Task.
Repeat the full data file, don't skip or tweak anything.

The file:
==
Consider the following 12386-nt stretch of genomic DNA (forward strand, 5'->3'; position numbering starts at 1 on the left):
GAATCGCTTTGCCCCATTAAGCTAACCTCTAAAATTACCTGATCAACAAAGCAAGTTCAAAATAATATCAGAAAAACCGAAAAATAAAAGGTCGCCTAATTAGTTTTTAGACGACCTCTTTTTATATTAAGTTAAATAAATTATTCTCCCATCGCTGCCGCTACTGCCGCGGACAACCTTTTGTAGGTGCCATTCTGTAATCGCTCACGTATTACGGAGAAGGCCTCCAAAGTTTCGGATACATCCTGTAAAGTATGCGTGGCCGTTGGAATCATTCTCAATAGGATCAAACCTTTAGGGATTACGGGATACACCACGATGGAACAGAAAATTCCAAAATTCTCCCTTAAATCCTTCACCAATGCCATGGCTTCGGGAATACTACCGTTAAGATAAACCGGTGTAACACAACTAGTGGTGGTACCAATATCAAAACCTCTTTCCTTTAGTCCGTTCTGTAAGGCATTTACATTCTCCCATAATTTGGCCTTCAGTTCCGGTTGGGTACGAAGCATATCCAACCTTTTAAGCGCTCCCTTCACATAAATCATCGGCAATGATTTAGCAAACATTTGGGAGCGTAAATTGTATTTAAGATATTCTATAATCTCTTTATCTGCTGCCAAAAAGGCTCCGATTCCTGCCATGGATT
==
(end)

Consider the following 12386-nt stretch of genomic DNA (forward strand, 5'->3'; position numbering starts at 1 on the left):
GAATCGCTTTGCCCCATTAAGCTAACCTCTAAAATTACCTGATCAACAAAGCAAGTTCAAAATAATATCAGAAAAACCGAAAAATAAAAGGTCGCCTAATTAGTTTTTAGACGACCTCTTTTTATATTAAGTTAAATAAATTATTCTCCCATCGCTGCCGCTACTGCCGCGGACAACCTTTTGTAGGTGCCATTCTGTAATCGCTCACGTATTACGGAGAAGGCCTCCAAAGTTTCGGATACATCCTGTAAAGTATGCGTGGCCGTTGGAATCATTCTCAATAGGATCAAACCTTTAGGGATTACGGGATACACCACGATGGAACAGAAAATTCCAAAATTCTCCCTTAAATCCTTCACCAATGCCATGGCTTCGGGAATACTACCGTTAAGATAAACCGGTGTAACACAACTAGTGGTGGTACCAATATCAAAACCTCTTTCCTTTAGTCCGTTCTGTAAGGCATTTACATTCTCCCATAATTTGGCCTTCAGTTCCGGTTGGGTACGAAGCATATCCAACCTTTTAAGCGCTCCCTTCACATAAATCATCGGCAATGATTTAGCAAACATTTGGGAGCGTAAATTGTATTTAAGATATTCTATAATCTCTTTATCTGCTGCCAAAAAGGCTCCGATTCCTGCCATGGATT